When you sell demand response back to the grid, how much capacity are you now not buying?
When customers sell demand response into a regional capacity market (such as PJM’s Reliability Pricing Model, known as the RPM), how much credit should they earn for agreeing to curtail demand and alleviating stress on the grid — that is, for reducing the market’s need for generating capability and capacity reserve margin? And further, should the amount of credit depend on whether the customer works with market aggregators, known both as CSPs (“Curtailment Service Providers”) or ARCs (“Aggregators of Retail Customers”)? One view would pay customers for the full extent of their curtailment of demand — known as its “Guaranteed Load Drop” (GLD). The other would limit capacity credit to the customer’s prior load history — “Peak Load Contribution,” or PLC. The answer may well dictate whether regulators continue to treat “energy” and “capacity” as two distinct concepts.
The diversity in customers’ appetites should be considered by more utilities when pricing products.
Does the volatility of the customer’s energy cost create much concern regarding the impact on the customer’s core business? One customer may be very comfortable taking on significant electricity cost risk to obtain electricity price and subsequent bill concessions. Another may be willing and anxious to pay a premium to accept less electricity cost risk than normal. Both of these customers, and all the customers in between, should be offered products that fit their needs, and these products should be priced upon sound risk fundamentals.
Two-part real-time pricing reflects the two-part pricing found in other business sectors.
Georgia Power Co., Duke Power Co., and their customers have reaped the benefits of two-part real-time pricing (RTP) for nearly 10 years. This structure has been a perfectly acceptable and efficient means to price electricity, but a second structure for pricing electricity can now be introduced. Either structure is sound and efficacious. Each methodology has its advantages, and utilities should consider which method best serves their needs.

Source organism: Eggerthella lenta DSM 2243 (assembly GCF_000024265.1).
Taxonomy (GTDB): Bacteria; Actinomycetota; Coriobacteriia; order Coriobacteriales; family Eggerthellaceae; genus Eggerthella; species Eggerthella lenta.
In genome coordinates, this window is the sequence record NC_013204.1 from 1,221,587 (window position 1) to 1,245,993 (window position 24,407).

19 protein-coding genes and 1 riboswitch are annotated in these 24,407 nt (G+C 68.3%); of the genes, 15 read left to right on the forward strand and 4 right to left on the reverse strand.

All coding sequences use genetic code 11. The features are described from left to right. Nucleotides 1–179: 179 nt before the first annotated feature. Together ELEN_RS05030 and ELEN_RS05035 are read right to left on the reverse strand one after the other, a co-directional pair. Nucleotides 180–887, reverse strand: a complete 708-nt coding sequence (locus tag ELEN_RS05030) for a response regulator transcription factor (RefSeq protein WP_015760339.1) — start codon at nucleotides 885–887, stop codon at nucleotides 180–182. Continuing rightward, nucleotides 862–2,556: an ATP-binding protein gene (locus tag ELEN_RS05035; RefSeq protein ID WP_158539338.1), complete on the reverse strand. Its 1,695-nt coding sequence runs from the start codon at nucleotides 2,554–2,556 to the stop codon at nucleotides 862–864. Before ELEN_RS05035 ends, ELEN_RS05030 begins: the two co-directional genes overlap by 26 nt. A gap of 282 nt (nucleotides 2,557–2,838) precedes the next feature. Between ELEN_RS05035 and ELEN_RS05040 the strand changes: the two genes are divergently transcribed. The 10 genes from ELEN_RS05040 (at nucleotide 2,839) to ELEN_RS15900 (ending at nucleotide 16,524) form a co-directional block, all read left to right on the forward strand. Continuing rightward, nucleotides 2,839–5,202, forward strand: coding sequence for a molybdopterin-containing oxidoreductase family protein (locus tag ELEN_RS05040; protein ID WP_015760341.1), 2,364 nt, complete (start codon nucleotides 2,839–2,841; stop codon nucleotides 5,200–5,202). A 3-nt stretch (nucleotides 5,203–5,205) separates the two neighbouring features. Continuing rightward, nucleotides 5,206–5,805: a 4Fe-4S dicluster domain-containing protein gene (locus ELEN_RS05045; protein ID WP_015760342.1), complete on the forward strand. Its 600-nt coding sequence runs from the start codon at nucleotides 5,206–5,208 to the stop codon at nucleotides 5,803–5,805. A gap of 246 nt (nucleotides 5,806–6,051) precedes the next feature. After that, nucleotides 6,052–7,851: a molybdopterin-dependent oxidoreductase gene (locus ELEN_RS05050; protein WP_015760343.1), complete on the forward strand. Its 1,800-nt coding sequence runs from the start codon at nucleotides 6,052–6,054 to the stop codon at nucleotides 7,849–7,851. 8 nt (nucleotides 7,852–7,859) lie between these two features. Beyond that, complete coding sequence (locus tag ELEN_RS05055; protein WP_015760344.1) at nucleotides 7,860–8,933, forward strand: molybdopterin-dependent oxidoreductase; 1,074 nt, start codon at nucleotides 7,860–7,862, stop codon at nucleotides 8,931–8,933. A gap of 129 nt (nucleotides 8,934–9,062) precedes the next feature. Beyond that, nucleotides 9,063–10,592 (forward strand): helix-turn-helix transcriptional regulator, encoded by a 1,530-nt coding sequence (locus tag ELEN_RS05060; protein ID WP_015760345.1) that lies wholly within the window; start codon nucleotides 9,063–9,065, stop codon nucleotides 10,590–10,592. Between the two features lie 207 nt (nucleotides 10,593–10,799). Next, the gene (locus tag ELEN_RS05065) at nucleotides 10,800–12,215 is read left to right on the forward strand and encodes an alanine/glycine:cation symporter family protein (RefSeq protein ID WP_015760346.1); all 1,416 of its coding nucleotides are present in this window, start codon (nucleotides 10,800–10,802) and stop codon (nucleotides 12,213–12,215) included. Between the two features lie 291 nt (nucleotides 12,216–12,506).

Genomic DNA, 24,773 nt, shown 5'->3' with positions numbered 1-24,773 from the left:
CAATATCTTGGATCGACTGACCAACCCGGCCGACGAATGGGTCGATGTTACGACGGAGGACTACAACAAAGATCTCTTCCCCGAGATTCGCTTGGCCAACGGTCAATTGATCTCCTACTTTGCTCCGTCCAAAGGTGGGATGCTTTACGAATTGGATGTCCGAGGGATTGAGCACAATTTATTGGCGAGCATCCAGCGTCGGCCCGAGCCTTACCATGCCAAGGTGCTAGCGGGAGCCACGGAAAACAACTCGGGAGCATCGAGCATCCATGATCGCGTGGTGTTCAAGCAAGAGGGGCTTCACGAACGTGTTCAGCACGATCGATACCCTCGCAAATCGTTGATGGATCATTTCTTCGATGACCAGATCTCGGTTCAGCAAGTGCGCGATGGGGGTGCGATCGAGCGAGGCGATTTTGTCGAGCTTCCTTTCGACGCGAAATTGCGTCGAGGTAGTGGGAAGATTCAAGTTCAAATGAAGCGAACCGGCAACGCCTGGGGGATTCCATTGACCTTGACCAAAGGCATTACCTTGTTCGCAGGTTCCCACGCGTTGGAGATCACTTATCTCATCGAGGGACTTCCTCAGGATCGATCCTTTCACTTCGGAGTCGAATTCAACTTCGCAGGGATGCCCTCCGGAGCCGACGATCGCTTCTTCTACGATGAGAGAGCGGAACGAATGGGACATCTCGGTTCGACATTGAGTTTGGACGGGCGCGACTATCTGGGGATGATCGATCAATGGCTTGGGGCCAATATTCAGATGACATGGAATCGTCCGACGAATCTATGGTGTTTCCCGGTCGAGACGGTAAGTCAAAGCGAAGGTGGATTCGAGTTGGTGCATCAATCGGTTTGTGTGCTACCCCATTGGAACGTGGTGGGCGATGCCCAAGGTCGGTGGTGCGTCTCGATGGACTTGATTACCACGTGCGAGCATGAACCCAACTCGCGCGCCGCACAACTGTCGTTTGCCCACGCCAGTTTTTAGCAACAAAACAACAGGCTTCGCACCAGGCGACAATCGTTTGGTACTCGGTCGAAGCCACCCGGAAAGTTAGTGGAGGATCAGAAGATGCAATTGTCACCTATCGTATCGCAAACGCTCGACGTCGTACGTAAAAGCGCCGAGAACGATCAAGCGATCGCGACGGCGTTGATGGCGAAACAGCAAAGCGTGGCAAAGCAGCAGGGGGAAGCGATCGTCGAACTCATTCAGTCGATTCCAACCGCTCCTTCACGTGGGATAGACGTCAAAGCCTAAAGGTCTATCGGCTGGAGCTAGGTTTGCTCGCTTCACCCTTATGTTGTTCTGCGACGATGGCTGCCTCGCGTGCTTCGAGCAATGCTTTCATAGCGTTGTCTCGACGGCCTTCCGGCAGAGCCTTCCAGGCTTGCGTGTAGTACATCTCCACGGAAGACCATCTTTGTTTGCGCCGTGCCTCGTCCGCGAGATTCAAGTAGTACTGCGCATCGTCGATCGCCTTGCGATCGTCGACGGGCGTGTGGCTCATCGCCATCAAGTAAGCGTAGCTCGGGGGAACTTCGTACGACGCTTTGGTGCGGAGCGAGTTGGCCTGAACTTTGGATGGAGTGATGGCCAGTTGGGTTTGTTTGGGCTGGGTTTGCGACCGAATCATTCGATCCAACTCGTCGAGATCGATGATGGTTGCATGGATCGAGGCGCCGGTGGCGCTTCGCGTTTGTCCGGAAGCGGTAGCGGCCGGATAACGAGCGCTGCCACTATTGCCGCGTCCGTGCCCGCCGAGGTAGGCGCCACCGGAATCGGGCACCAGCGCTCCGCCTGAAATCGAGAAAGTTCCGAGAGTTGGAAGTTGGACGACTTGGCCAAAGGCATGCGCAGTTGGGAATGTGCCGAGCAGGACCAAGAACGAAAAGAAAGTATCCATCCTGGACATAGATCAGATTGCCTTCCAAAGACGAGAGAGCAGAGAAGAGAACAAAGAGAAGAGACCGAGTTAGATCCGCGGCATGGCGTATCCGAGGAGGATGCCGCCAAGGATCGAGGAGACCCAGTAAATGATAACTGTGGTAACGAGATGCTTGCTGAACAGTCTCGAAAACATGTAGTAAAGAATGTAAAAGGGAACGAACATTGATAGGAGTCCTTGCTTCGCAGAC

Real-time pricing has been hindered by the misperception that a shift to RTP will create new types of risks, without creating benefits for utilities or customers.
Ahmad Faruqui and Melanie Mauldin
Nainish K. Gupta and Albert L. Danielsen
Evidence suggests a decision point at 6 cents per kWh, indicating that self-generation becomes a highly viable option at that price
WHAT ROLE SHOULD REAL-TIME PRICING play in a deregulated electricity market? Can it serve as an incentive to induce customers to remain loyal to their power supplier? How do customers respond to price changes carried out under RTP tariffs?
Real-time pricing programs are now being used as a proxy for market-based pricing.
Phil Hanser, Jose Wharton, and Peter Fox-Penner
The electric industry hasn't seen so much upheaval since Thomas Edison threw the switch at the Pearl Street Station. Full retail access to competitive markets in generation and supply will challenge traditional ways of doing business. But no change will prove more dramatic for electric utilities than setting a competitive price (em that most fundamental of business decisions.
In anticipation of competition, utilities have been experimenting to discern what forms of the "product" (em electric power (em customers might want, and at what prices. One such experiment is real-time pricing.